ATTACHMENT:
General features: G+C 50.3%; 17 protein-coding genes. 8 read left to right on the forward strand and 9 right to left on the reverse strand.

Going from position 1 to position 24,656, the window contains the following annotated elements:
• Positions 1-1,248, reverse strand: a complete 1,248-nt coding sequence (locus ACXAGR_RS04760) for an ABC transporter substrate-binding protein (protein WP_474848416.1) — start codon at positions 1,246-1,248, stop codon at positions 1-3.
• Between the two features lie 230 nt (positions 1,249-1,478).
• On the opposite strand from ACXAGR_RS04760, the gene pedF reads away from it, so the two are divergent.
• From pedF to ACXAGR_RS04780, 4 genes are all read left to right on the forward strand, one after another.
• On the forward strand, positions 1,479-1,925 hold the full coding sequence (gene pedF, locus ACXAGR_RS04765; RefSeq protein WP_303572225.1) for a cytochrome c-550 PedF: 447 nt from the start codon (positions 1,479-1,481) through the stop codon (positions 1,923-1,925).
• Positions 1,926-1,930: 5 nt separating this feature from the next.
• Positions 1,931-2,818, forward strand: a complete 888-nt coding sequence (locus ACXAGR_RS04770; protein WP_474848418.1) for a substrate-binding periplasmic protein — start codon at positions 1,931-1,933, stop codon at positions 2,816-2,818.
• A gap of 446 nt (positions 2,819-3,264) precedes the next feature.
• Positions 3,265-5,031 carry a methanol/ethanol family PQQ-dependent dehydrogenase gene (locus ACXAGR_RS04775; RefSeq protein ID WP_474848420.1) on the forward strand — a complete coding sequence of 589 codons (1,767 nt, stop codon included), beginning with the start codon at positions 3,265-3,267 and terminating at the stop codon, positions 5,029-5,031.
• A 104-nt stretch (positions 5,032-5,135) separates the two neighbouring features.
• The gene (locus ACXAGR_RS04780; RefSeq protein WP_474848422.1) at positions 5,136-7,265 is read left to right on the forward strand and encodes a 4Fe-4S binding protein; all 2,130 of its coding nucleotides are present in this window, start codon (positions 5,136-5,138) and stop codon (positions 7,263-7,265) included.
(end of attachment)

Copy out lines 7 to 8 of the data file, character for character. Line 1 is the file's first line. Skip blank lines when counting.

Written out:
• On the forward strand, positions 1,479-1,925 hold the full coding sequence (gene pedF, locus ACXAGR_RS04765; RefSeq protein WP_303572225.1) for a cytochrome c-550 PedF: 447 nt from the start codon (positions 1,479-1,481) through the stop codon (positions 1,923-1,925).
• Positions 1,926-1,930: 5 nt separating this feature from the next.